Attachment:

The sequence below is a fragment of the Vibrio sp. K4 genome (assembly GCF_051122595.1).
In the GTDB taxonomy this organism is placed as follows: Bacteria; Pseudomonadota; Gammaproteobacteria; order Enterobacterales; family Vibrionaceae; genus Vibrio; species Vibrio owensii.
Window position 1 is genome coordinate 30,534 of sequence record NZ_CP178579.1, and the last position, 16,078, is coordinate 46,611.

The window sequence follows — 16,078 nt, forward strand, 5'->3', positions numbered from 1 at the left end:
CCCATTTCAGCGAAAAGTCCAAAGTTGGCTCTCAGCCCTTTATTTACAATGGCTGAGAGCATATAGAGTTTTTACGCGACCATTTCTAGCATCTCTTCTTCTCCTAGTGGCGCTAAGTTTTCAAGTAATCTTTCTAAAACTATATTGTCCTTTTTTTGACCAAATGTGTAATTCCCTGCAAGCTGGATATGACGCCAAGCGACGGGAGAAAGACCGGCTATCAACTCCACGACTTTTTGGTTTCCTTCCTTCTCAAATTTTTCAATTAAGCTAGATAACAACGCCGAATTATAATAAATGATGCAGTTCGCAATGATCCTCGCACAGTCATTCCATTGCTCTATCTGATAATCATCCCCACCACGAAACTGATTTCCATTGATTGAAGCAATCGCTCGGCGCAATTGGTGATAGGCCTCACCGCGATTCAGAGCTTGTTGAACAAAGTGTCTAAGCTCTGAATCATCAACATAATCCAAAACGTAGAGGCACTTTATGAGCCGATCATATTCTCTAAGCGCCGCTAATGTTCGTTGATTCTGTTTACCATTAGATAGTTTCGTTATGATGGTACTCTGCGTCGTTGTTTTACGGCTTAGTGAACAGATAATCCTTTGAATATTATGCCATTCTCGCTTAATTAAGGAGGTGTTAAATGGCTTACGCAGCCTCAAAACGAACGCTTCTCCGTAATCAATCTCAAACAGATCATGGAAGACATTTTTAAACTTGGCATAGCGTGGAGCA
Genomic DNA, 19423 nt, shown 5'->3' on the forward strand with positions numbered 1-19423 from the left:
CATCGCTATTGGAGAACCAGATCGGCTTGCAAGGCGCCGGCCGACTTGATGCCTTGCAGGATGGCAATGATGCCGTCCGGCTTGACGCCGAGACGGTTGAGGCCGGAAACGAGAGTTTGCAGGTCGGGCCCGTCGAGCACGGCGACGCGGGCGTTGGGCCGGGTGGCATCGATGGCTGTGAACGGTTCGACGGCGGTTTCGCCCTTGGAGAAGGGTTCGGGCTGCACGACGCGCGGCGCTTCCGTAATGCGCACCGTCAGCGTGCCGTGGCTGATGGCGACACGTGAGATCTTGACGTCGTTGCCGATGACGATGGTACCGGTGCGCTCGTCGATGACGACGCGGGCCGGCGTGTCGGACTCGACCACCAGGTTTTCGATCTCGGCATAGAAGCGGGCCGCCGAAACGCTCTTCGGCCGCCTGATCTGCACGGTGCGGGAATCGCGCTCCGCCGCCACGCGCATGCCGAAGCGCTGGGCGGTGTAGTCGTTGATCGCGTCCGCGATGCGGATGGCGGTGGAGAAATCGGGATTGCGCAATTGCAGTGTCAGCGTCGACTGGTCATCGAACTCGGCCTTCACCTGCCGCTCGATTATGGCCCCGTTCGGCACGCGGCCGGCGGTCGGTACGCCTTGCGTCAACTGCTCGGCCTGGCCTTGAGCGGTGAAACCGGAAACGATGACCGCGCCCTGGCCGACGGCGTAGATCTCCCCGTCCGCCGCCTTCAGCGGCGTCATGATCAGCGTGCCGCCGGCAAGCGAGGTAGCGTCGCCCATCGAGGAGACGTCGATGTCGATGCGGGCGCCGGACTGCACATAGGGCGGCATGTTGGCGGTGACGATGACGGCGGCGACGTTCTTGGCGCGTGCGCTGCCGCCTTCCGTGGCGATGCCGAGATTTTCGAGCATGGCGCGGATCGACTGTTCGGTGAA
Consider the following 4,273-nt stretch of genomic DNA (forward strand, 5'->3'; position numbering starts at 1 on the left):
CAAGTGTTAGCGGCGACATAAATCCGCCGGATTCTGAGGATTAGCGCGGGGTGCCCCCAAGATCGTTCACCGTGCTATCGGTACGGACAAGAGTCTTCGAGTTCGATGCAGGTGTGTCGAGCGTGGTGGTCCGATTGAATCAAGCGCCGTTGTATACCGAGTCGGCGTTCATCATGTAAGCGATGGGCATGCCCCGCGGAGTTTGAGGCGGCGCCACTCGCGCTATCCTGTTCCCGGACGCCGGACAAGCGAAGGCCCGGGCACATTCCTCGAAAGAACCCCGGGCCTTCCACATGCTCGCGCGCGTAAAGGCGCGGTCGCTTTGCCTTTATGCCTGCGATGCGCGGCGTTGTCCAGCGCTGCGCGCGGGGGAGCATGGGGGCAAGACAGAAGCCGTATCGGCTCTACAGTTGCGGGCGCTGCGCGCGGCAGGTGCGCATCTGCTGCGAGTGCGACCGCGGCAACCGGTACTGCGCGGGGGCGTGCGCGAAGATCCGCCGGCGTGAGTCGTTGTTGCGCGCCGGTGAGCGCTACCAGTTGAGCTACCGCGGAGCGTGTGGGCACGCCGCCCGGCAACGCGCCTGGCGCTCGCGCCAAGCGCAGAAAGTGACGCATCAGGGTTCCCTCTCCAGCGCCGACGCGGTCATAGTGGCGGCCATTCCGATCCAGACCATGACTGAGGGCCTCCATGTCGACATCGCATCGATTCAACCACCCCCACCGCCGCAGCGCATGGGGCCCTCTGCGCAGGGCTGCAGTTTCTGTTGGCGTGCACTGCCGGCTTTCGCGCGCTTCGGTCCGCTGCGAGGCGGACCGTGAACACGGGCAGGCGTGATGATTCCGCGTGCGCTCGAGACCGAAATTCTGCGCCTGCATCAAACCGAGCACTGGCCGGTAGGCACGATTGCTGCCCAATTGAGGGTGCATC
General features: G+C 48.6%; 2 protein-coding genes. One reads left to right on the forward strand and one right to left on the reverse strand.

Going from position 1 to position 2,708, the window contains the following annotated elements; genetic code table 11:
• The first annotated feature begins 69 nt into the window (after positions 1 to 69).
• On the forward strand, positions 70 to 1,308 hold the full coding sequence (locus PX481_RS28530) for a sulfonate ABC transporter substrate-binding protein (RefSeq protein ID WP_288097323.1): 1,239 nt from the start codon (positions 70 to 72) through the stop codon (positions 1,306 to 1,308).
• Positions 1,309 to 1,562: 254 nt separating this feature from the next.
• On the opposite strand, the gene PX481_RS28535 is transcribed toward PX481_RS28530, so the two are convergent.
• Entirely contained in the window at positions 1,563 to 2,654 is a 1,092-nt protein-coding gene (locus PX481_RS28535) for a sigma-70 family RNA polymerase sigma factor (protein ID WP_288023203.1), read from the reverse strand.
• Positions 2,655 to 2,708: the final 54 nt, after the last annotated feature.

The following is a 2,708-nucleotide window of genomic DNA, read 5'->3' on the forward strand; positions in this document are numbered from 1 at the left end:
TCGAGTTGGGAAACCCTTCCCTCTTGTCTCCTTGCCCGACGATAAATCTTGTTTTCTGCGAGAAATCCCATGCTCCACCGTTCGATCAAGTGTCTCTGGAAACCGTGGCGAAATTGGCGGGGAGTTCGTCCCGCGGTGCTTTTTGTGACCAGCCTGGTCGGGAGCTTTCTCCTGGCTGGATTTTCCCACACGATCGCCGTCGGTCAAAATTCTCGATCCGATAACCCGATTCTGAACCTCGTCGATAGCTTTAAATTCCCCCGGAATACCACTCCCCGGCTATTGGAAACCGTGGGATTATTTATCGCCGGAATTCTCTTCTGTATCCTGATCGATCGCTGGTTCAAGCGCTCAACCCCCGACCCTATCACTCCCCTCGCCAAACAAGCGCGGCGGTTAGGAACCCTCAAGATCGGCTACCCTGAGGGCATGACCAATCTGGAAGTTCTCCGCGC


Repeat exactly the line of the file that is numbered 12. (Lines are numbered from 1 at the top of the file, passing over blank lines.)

• The first annotated feature begins 69 nt into the window (after positions 1 to 69).